Donegal manager Rory Gallagher hits back over Jim McGuinness 'inaccuracies'
Donegal football manager Rory Gallagher says he is "comfortable in the knowledge" that officers of the county board are "aware of the true circumstances" behind his departure from the senior management team in September 2013.
Gallagher was responding to Jim McGuinness' recall of the events surrounding the break up of Donegal's All-Ireland winning management team in his recently-published autobiography Until Victory Always.
McGuinness contends in the book that he let both Gallagher and Maxi Curran go from the management team some weeks after the heavy All-Ireland quarter-final defeat to Mayo.
However Gallagher, who had never publicly spoken about his departure, has expressed "disappointment" and appears to have a much different version of events to McGuinness with his contention that there are "inaccuracies" in the book's account of what happened.
Because he is still Donegal manager Gallagher said he is not interested in making any comment, recalling, in a statement released to the Irish Independent last night that "the players, management and backroom team had a very clear understanding that what happened within the group remained within the group."
In 2011 Kevin Cassidy was released from the squad because the detail he revealed about the season in the book This Is Our Year contravened a confidentiality agreement adhered to by everyone involved.
"I have received many requests for my reaction to the description given by Jim McGuinness in his book with regard to my departure in September 2013," said Gallagher in his statement.
"At this point, I am not interested in commenting on the inaccuracies in the book while involved with the Donegal senior team. I am comfortable in the knowledge that Donegal County Board officers are aware of the true circumstances of my departure.
"I will say I am disappointed Jim has chosen to comment on the break-up of the management team at this point."
Gallagher added that he hadn't commented on his departure at the time "as this would have been unfair on the players and the new management team whose focus was on the year ahead".
"I am really looking forward to the new season working with a brilliant squad of players who have given Donegal so much," he added.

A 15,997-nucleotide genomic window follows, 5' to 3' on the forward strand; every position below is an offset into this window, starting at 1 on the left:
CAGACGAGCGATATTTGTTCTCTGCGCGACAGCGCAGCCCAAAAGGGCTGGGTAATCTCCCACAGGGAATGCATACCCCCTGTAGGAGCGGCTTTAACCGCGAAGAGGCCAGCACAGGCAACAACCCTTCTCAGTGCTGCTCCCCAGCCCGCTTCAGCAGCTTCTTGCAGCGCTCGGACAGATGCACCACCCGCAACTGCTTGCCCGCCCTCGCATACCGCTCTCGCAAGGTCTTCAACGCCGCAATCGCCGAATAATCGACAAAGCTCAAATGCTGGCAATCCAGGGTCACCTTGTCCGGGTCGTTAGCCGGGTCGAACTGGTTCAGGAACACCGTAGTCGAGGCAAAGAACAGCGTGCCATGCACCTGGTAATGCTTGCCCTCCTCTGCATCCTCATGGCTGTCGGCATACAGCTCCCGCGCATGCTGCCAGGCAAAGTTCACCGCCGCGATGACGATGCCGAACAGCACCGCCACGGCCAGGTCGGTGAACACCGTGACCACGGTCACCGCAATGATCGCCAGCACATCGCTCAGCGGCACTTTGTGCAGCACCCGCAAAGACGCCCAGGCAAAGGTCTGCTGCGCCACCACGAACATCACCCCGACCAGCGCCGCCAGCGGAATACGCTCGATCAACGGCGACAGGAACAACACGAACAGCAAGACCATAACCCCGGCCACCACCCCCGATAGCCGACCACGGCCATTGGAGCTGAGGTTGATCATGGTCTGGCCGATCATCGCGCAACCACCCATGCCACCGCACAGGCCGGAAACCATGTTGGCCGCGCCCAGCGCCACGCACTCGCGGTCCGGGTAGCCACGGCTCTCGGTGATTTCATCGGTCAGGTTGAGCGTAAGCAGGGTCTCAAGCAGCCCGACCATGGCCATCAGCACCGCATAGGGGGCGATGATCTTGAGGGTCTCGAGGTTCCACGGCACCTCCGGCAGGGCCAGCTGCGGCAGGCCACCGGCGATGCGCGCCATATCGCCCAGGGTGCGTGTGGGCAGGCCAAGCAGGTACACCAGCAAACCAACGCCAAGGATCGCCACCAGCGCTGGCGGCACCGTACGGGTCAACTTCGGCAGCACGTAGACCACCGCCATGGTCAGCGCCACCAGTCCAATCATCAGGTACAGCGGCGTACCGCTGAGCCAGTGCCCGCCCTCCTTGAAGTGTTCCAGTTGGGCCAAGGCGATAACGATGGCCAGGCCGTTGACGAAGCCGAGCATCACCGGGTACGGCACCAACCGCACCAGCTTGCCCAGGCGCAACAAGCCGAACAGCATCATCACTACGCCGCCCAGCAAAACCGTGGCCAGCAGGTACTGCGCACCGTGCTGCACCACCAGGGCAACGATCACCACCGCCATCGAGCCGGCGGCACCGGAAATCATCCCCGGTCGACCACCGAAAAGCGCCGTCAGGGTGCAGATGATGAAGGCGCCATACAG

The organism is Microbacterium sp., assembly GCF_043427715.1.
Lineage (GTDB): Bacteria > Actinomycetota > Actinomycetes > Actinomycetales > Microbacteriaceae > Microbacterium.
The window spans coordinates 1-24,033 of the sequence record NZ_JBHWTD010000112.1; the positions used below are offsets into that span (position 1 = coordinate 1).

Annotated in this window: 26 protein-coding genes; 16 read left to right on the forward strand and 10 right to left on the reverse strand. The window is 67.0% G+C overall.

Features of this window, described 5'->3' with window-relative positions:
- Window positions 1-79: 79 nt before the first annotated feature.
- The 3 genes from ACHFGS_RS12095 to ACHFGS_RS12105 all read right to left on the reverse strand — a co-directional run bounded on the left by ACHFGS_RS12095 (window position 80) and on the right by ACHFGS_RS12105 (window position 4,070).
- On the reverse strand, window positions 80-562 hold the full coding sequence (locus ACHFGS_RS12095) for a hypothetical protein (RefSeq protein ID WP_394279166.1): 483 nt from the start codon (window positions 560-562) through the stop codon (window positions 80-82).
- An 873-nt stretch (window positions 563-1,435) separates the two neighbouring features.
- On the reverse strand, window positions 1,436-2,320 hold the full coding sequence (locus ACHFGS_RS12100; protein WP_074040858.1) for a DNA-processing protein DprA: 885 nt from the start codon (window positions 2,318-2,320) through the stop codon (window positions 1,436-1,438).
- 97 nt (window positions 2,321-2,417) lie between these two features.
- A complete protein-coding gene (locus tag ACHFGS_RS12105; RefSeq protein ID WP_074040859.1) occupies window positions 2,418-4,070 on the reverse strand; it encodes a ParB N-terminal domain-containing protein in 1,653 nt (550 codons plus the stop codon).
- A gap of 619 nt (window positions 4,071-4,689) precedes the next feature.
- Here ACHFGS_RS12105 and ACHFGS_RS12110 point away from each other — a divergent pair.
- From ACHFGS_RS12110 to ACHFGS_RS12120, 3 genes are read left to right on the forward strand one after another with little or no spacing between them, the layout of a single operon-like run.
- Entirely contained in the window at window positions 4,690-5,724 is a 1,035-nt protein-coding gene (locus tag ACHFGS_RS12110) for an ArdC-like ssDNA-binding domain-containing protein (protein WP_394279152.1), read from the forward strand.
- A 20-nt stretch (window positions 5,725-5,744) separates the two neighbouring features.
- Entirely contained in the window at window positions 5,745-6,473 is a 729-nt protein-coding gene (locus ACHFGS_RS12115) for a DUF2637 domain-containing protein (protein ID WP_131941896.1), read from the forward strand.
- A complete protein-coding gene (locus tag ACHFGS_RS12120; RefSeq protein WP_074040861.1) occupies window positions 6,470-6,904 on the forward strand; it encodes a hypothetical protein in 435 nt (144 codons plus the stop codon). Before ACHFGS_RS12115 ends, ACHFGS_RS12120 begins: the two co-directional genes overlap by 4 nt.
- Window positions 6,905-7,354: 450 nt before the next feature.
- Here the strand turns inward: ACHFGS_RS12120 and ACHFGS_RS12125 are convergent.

In the book McGuinness confirmed that he and Gallagher hadn't spoken since the split and that the division between them became "permanent" on the day that it became official.
According to McGuinness' account, he had decided that if the 2011-13 management team were to continue, he would assume "full control".
"There would be no more lengthy debates or joint decisions," he wrote.
McGuinness says that Gallagher was "hesitant about that proposal" and asked for time to think about it. He says he "knew in his heart" after that that he would be making changes and recalls ringing chairman Sean Dunnion up to inform him that he was letting Gallagher and Curran go.
He then rang Gallagher and Curran and recalls the conversations being "short."
The statement which the Donegal County Board released at the time was cloaked in ambiguity.
It detailed that McGuinness would be making changes and that Gallagher and Curran would not be involved in 2014. There was no clarity, however, as to whether they had left or had been released by the manager.
McGuinness recalls wanting "to draft a statement explaining that I was making changes to the back-room team without revealing that the boys had been dropped from the set-up".
He writes: "But while I was at home composing it , reports were circulating that both Rory and Maxi had quit. It made it seem as if everything was falling apart."
McGuinness says he asked the board to release a statement "confirming that I had made the decision but by then it was too late. What should have remained a private meeting had generated into a public event. It was a farcical and sad way to end three years working together."
McGuinness says in the book that he felt his relationship with Gallagher had become "more fractious" in 2013.
In the first two years he revealed how they would discuss tactics and players for hours on the phone.
"Both of our opinions counted and sometimes I would end up shifting my viewpoint and sometimes he would. We would always reach a resolution that we were happy with," he says.
"But over this season (2013) I felt our conversations were becoming more fractious. It was as if he had made his mind up on things and wasn't going to change, no matter what."